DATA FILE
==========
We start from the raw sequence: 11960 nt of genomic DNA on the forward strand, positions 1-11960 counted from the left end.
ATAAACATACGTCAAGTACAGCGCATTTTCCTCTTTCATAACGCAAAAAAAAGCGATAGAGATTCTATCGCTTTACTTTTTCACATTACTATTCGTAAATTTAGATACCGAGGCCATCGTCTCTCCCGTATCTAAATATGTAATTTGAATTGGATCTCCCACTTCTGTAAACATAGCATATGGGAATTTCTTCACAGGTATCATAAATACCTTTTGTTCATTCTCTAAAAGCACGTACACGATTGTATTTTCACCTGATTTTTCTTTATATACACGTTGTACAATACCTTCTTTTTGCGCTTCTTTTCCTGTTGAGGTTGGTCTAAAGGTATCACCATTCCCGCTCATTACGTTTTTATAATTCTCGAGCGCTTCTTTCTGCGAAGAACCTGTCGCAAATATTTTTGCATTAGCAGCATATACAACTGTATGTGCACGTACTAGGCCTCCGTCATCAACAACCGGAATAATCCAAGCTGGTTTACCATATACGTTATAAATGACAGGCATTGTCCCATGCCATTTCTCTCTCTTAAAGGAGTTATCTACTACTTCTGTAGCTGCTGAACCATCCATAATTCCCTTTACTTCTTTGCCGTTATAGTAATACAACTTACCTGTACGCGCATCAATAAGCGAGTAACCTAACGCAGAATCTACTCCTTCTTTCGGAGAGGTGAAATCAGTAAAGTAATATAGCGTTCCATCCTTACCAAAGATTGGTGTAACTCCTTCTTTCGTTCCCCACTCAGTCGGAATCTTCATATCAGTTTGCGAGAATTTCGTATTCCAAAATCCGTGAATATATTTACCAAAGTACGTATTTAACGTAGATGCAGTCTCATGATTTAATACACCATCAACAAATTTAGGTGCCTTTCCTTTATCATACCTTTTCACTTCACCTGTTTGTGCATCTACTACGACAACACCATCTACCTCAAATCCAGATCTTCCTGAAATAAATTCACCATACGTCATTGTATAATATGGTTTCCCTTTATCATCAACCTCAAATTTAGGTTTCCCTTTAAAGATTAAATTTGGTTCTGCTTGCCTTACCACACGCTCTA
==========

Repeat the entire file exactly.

We start from the raw sequence: 11960 nt of genomic DNA on the forward strand, positions 1-11960 counted from the left end.
ATAAACATACGTCAAGTACAGCGCATTTTCCTCTTTCATAACGCAAAAAAAAGCGATAGAGATTCTATCGCTTTACTTTTTCACATTACTATTCGTAAATTTAGATACCGAGGCCATCGTCTCTCCCGTATCTAAATATGTAATTTGAATTGGATCTCCCACTTCTGTAAACATAGCATATGGGAATTTCTTCACAGGTATCATAAATACCTTTTGTTCATTCTCTAAAAGCACGTACACGATTGTATTTTCACCTGATTTTTCTTTATATACACGTTGTACAATACCTTCTTTTTGCGCTTCTTTTCCTGTTGAGGTTGGTCTAAAGGTATCACCATTCCCGCTCATTACGTTTTTATAATTCTCGAGCGCTTCTTTCTGCGAAGAACCTGTCGCAAATATTTTTGCATTAGCAGCATATACAACTGTATGTGCACGTACTAGGCCTCCGTCATCAACAACCGGAATAATCCAAGCTGGTTTACCATATACGTTATAAATGACAGGCATTGTCCCATGCCATTTCTCTCTCTTAAAGGAGTTATCTACTACTTCTGTAGCTGCTGAACCATCCATAATTCCCTTTACTTCTTTGCCGTTATAGTAATACAACTTACCTGTACGCGCATCAATAAGCGAGTAACCTAACGCAGAATCTACTCCTTCTTTCGGAGAGGTGAAATCAGTAAAGTAATATAGCGTTCCATCCTTACCAAAGATTGGTGTAACTCCTTCTTTCGTTCCCCACTCAGTCGGAATCTTCATATCAGTTTGCGAGAATTTCGTATTCCAAAATCCGTGAATATATTTACCAAAGTACGTATTTAACGTAGATGCAGTCTCATGATTTAATACACCATCAACAAATTTAGGTGCCTTTCCTTTATCATACCTTTTCACTTCACCTGTTTGTGCATCTACTACGACAACACCATCTACCTCAAATCCAGATCTTCCTGAAATAAATTCACCATACGTCATTGTATAATATGGTTTCCCTTTATCATCAACCTCAAATTTAGGTTTCCCTTTAAAGATTAAATTTGGTTCTGCTTGCCTTACCACACGCTCTA